Several come to mind:
No, not the modern, short-fiber crap you get from the dollar store. You want the good stuff made of long fibers like flax or cotton. (basically what they use for making paper currency). It's really quite strong, and air-tight, and a few layers of it would make a decent drumhead.
Similar idea to the paper, but you'll have to add a sealer to make it air-tight. Said sealer needs to be flexible enough not to crack when it vibrates, but there are many options. Boiled linseed oil has already been mentioned. Asphalt would work (I'm not sure what there are for oil deposits in the Netherlands, but just about everywhere has some amount, even if it's not enough for modern industry to bother with) So would latex (there aren't any rubber trees in the Netherlands, but you don't need full rubber elasticity, just something close. Pine tar gets too brittle, but there's probably some plant species that would work.)
The key to a good drum is for the strike surface to transfer energy efficiently to the air. As such, you want something large and light and resilient enough not to break as it vibrates or when struck. Wood tends to get you two of the three, which is better than nothing. If you want to get all three properties, you'll need to find a tree species that is straight-grained enough that it can be carefully shaved down to almost paper thin and still have continuous fibers from one side of the drum to the other. I'm not sure what there is in the Netherlands, but trade in exotic woods has been around a very long time.
Cast glass is easy to break, but blown or spun glass aligns its structure in a way that makes it far more resilient, especially if a tempering step is added. The hard part about glass is that it's usually only resistant to being struck from particular directions, with strikes from other directions causing it to shatter. The fun part about glass is that you don't necessarily have to sound it by striking it; rubbing it with a wet hand will usually do. Imagine something big enough to have the frequency of a drum, sounded like you would a wine glass...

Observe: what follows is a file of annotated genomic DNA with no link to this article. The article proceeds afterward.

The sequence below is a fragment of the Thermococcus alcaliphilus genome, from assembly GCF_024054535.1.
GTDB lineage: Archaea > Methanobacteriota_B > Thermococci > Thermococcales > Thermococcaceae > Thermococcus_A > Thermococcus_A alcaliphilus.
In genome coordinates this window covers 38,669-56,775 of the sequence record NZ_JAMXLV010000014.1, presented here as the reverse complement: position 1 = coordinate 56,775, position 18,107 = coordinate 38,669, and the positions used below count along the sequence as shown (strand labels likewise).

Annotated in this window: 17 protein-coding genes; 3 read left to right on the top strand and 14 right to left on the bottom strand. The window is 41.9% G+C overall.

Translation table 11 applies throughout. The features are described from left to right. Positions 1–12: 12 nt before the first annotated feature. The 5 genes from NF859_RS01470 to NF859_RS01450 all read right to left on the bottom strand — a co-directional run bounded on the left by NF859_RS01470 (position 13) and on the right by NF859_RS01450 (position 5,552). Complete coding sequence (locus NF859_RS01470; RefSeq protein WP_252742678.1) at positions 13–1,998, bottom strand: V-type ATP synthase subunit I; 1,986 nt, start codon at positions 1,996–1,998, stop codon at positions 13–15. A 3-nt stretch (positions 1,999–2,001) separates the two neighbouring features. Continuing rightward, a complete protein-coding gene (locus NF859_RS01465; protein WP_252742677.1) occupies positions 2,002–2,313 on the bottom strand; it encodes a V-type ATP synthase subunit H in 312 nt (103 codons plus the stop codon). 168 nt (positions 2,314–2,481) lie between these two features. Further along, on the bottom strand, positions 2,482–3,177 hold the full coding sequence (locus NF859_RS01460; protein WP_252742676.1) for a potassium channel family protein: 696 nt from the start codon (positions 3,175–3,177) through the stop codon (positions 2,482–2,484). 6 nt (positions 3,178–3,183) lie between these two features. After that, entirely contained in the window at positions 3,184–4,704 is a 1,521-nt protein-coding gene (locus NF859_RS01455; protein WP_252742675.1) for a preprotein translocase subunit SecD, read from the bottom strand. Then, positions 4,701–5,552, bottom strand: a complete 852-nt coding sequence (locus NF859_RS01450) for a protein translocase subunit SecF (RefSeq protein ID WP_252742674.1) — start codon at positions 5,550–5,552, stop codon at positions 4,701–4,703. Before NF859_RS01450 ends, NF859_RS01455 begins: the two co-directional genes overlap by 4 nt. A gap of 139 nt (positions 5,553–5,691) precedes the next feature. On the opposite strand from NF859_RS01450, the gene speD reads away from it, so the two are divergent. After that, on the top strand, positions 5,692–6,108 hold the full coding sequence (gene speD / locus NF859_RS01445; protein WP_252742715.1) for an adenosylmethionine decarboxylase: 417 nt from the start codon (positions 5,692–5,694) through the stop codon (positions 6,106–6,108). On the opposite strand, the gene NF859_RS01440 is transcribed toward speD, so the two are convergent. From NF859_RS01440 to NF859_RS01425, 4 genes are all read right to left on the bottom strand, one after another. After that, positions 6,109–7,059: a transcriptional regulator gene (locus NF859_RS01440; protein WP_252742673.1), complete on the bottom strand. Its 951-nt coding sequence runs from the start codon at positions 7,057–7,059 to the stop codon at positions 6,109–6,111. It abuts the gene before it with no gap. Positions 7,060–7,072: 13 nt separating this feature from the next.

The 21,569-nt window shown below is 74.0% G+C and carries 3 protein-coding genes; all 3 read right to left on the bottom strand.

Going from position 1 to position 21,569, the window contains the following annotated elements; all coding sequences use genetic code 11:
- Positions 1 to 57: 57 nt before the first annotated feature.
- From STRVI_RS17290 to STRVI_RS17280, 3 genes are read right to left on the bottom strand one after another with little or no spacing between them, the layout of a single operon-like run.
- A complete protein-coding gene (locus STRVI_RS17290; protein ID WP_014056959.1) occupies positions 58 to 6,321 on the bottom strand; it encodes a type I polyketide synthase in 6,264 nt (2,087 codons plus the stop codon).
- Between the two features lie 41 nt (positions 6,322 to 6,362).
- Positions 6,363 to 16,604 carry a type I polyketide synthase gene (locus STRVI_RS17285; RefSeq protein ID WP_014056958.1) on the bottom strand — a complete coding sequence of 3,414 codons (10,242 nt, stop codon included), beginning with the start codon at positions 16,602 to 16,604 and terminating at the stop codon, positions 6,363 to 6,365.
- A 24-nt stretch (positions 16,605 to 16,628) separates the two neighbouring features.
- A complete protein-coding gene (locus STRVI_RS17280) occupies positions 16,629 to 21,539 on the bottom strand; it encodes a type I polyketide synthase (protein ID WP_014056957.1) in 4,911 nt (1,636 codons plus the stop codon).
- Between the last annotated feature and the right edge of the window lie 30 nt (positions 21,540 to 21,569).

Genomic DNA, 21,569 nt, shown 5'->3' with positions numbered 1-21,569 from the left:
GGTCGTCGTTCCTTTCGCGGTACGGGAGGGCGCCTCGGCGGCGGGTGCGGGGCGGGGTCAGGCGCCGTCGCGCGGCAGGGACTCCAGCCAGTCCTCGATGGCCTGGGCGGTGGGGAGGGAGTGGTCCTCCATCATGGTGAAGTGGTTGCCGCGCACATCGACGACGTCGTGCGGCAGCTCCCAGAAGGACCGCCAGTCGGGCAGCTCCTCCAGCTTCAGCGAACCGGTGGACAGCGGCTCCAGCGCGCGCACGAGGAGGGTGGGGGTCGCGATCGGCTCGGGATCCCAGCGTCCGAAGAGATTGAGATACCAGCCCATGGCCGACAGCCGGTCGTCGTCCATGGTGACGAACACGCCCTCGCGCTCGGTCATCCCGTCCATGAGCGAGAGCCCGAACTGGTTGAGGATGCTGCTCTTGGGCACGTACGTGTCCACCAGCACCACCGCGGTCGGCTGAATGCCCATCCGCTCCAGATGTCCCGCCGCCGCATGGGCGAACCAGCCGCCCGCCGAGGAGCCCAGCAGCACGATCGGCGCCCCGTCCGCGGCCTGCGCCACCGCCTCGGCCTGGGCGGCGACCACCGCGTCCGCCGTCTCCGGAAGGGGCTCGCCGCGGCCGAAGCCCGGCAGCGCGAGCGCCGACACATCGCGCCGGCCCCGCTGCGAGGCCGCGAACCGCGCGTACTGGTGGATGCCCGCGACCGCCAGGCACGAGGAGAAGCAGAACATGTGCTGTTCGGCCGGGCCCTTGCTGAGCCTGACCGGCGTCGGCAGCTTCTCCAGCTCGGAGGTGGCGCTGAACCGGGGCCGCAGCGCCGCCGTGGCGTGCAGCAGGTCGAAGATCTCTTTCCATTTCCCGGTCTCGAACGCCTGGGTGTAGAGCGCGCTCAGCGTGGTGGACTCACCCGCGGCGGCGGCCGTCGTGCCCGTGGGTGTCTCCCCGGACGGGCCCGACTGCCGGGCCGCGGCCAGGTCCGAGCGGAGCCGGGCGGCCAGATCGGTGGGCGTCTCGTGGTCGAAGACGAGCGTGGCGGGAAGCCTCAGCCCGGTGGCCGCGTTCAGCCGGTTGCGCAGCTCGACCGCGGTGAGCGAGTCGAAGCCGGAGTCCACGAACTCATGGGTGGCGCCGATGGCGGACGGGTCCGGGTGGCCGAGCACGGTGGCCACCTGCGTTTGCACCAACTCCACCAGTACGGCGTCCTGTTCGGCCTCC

I know, you said, "no synthetics," and modern plastic is definitely out of the question. But humans have been making polymers of various types for a very long time. The reason leather gets hard enough to be armor when you boil it is because the natural oils in it turn into a form of plastic. The "seasoning" layer you create on a cast iron cooking pot or pan is (if you do it right anyway) a form of plastic. Linseed oil is famous for curing simply by sunlight exposure into a (very soft) plastic. All you really need is an oil (lighter is better but almost anything will do) a controllable heat source, and maybe a bit of acid. A naptha seep would do, as would a number of plant-based oils. Creating a drumhead would likely be a painstaking process of slowly layering and cooking the oil as precisely as possible. Undercook it and it'll stretch, overcook it and it'll crack or shatter, but I've made several interesting polymer compounds just playing with melting various types of tree sap over a camp fire. A culture that was dedicated to not using animal products would have an incentive to refine that process since lots of primitive waterproof containers depend at least partially on animal products and they need a substitute. The big question is whether their society is wealthy enough for anyone to have the time to make a drumhead this way. If they have no metal, then probably not unless their area is so lush they have no need to cultivate food crops or so temperate they have no need to make clothing or shelter.
This is almost the same as glass, but you're relying on finding a drumhead and maybe shaping it a little rather than creating it from scratch. Certain types of stone, especially crystals like quartz, do have reasonable resonant characteristics. The hard part is finding a piece big enough to make a decent drum. It might be something they'd have to trade for with a more volcanically active area.
Just about everything else I can think of involves and animal product or metal in some way, or is an alternate method of construction for the materials I've already mentioned.